On Writing

"Every fine story must leave in the mind of the sensitive reader an intangible residuum of pleasure, a cadence, a quality of voice that is exclusively the writer's own, individual, unique."
Willa Cather

Wednesday, July 3, 2013

Roy Acuff and the Navy Veterans

Years ago, in one of my several job incarnations, I was a tour guide for Opryland Hotel’s Special Events, along with eight or ten other housewives.   We were contract employees, each of us working only about four to six times a month at a flat fee of $50 per trip.  For that, we were expected to know something about Nashville history, tell funny stories mainly about country music stars, and adapt ourselves to all circumstances so that conventioneers would be entertained and feel welcomed.  We guides had to wear clothes of our own choosing as long as they were a black skirt, white blouse, and bright green jacket, which happened to be the colors of Opryland Hotel. The tour busses and drivers were provided by the hotel with few exceptions.  We might be asked to take a group just to Andrew Jackson’s Hermitage, a trip lasting about three or four hours, or maybe it would be a day-long trip to Lynchburg to visit Jack Daniels distillery with lunch at Miss Daisy’s Tearoom.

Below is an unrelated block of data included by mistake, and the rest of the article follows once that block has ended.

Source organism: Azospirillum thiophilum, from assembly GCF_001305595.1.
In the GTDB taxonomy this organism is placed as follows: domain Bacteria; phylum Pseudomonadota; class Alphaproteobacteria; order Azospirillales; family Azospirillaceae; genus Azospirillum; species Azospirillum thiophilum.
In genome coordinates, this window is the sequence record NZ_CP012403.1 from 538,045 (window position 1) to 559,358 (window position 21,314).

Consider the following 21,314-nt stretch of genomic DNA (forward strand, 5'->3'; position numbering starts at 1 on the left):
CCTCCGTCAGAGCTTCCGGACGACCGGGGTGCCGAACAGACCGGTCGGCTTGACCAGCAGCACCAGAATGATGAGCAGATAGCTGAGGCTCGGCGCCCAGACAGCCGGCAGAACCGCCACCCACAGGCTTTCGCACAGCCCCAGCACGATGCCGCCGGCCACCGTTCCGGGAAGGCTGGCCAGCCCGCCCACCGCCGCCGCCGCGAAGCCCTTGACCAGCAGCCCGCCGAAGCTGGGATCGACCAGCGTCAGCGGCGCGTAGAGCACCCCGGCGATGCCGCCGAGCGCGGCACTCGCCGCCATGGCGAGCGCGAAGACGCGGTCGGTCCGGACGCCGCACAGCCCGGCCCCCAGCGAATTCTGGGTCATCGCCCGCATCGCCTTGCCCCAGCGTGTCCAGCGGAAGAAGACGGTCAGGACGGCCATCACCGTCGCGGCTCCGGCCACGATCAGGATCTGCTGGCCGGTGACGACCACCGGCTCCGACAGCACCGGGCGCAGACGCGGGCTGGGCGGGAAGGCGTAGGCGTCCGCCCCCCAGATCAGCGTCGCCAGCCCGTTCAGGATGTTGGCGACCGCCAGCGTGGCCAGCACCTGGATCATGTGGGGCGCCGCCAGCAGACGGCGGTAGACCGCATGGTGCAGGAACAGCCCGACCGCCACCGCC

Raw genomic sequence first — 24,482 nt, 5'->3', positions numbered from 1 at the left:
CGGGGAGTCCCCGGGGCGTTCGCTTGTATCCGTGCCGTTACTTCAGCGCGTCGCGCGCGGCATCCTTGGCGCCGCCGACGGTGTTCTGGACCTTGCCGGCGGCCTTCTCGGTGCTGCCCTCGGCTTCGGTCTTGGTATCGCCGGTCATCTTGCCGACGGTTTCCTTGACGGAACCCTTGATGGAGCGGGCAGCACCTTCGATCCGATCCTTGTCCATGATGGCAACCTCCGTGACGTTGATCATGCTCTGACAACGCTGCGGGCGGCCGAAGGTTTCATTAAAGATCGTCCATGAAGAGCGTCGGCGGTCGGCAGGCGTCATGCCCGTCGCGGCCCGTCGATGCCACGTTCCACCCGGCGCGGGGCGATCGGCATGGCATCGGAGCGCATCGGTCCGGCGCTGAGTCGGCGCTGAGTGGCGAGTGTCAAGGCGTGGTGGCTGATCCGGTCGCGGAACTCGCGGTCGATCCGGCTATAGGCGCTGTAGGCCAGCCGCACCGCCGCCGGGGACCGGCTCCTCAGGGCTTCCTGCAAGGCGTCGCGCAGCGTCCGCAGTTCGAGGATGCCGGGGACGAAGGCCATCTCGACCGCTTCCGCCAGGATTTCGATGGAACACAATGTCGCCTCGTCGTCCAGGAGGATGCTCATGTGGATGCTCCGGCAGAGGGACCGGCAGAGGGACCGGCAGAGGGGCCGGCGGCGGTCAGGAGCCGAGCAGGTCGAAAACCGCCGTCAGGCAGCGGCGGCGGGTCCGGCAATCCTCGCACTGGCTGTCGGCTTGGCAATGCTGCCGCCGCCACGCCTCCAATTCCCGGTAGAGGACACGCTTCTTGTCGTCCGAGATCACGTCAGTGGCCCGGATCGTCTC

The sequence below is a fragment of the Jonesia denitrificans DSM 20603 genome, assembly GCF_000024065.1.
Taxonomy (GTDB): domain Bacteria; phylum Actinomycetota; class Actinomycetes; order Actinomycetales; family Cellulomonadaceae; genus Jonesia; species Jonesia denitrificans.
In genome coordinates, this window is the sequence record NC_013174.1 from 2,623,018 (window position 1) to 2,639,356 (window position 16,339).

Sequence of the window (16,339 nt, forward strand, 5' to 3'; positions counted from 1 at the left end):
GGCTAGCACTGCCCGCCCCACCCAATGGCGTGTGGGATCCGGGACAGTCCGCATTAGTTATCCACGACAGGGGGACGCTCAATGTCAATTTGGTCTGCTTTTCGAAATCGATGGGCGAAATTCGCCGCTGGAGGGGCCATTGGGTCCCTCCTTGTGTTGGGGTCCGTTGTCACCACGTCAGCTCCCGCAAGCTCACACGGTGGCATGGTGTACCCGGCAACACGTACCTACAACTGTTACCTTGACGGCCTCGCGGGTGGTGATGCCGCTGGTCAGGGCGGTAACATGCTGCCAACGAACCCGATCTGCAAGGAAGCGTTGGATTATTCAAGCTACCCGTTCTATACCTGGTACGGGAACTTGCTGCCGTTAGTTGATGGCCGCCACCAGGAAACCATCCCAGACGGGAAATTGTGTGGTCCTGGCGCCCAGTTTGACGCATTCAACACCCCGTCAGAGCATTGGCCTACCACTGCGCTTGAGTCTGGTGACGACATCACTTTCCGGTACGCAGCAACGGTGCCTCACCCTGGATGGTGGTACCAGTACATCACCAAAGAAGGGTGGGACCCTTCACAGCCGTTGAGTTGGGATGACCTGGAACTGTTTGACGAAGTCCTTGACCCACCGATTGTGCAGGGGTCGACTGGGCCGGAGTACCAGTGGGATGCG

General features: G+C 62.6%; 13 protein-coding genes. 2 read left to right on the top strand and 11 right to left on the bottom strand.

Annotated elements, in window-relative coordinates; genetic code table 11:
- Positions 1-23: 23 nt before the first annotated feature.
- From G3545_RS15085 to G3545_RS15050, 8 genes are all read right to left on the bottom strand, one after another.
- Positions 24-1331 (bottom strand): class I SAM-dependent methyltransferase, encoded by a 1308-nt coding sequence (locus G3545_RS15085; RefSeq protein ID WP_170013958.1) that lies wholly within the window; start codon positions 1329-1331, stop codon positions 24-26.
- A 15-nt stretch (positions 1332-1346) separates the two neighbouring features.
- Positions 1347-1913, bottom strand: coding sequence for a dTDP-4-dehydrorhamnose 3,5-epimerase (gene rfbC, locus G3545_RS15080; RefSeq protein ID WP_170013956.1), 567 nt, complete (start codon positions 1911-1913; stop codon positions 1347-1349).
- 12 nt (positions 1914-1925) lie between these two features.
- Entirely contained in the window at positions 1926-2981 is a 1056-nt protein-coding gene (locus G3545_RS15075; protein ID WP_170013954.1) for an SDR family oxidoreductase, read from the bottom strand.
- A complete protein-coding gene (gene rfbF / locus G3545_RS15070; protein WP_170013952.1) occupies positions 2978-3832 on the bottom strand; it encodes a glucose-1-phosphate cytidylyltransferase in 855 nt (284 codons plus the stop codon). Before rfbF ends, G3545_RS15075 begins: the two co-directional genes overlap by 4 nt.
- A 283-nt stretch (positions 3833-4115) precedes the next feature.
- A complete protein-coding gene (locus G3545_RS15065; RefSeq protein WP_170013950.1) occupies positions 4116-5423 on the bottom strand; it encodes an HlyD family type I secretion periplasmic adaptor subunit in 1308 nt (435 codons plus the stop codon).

While keeping up a light patter on a hand-held mike as the bus careened along highways and by-ways, we hung on for dear life with the other hand to a pole at the front of the bus.  The trick was to keep one’s balance and composure, no matter what.  I never had any problems or complaints from the groups and was asked alternately if I was an historian or a comedienne.   In many ways, it was a demanding job, but great fun.

One of the most memorable trips was a country music tour for a reunion group of World War Two veterans, navy men from the same ship.  These men would have been in their mid- to late sixties, polite and interested guests of the hotel.  The first stop was to check out the new Grand Ole Opry, with a guide furnished by the facility.  As we pulled into the parking area, I peered out the front window of the bus, looking to see where the front door was since this was my first trip to the GOO.  Then I saw a familiar-looking individual walking toward the entrance, grizzled but with a brisk, upright stride.  It was undoubtedly Roy Acuff.  I immediately had an idea that would be a real treat for the fifty-some individuals in the bus, all of whom were acknowledged country music fans.

I asked the driver to let me out, that I would return in a few minutes.  To the group, I explained I was going in to set up the tour.  Then I ran pell mell inside, hoping to catch Mr. Acuff before he disappeared into the complex.  Luckily, he had stopped to chat with the receptionist.  When he turned around, I introduced myself and told him about the group I was conducting. 

"I know they would be thrilled to have you greet them," I said in my most winning manner.  But it took no persuading for him to immediately agree.

"Meet me on the stage in about twenty minutes, and I'll be glad to say hello."